Kent City Community Schools, MI —
Dante Botello may never have entertained the notion of caring for a pet monkey had it not been for his Spanish Elementary teacher, who drove to his house this summer with a stack of books and two lawn chairs in tow.
"I would give him lots of bananas and play with the monkey," the fifth-grader said. Dante shoots a smile after his pet proclamation, then decides he has one more simian on his wish list.
♥"If I could, I'd have a gorilla, too," he added.
This was the first summer Spanish Elementary teacher Lorin Sorenson drove to a handful of migrant and Spanish speaking fourth- and sixth-grade students' homes to forge one-on-one relationships with them and their parents in an effort to boost student reading.
Her connections to the students were made through books they read, sticky notes used to mark new vocabulary words and highlights they made in their journals to mark their use of transition words and other details in their writing.
- Notice everything! Words are on labels for food or signs on the side of the road. Point out environmental print whenever you can.
- Make reading a part of your daily routine. Getting cozy with a book at the end of the day or while waiting for a soccer game to start is a great way to enjoy time with your children.
- Ask your children about what they're reading. Ask them about the characters and events in the book. Students love to talk about books they enjoy reading.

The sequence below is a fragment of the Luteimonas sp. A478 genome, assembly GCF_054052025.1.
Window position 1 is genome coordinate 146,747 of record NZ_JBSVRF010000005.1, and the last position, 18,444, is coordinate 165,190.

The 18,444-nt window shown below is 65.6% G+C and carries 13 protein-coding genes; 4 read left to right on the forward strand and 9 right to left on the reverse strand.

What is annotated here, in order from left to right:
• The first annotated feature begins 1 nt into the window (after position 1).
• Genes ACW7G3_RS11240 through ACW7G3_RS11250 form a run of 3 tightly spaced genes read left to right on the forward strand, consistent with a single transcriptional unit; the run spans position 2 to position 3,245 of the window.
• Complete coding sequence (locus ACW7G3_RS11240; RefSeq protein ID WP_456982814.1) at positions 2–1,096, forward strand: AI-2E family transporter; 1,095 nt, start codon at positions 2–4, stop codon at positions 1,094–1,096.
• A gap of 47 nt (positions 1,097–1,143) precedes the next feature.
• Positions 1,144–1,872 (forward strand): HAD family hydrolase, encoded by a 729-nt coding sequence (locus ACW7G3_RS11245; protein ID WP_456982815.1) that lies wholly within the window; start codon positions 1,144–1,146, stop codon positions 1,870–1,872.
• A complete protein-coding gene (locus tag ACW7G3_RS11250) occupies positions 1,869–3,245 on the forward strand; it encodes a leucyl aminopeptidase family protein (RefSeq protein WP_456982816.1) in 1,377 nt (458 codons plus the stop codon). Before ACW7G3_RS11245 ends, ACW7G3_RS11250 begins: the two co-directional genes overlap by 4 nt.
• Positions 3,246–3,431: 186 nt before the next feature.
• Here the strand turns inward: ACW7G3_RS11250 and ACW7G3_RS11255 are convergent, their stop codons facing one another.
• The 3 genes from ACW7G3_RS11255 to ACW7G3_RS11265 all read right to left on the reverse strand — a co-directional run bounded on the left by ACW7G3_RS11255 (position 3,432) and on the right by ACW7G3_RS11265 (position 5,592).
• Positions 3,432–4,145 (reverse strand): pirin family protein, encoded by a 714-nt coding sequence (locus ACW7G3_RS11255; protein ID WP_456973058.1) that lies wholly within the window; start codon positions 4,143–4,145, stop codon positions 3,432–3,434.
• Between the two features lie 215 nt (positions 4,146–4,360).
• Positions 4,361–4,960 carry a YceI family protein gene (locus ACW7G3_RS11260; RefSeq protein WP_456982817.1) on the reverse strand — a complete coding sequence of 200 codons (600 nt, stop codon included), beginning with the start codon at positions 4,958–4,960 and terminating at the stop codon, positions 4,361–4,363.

Source: Kent City Community Schools Spanish Elementary teacher Lorin Sorenson
The Power of Reading
"I noticed during the school year how powerful reading was to a child, as well as talking about their feelings, and about what was happening in the book," Sorenson said.
"To have all that drop off for three months didn't seem like a smart thing. These students know how powerful reading is for them, so I wanted to see how it goes during the summer and continue these conversations."
In addition to reading books, Sorenson also had the students keep journals to document their feelings.
"The journal was apart from what they were reading," Sorenson said. "I wanted to hear more about the students. I wanted to learn more about them and their feelings."
What's your Super Power?
Sorenson also nudged them to answer questions such as: If you were 20-feet tall, what would your life be like? Was there a time you forgot something? What happened?
A student favorite: If you could pick one super power, which one would it be and why?
Fourth-grader Guadalupe Pozas couldn't whittle her super power to only one. It had to be the ability to fly and become invisible.
"It would be so cool to be invisible," Guadalupe said. "I'd be able to go outside and play more."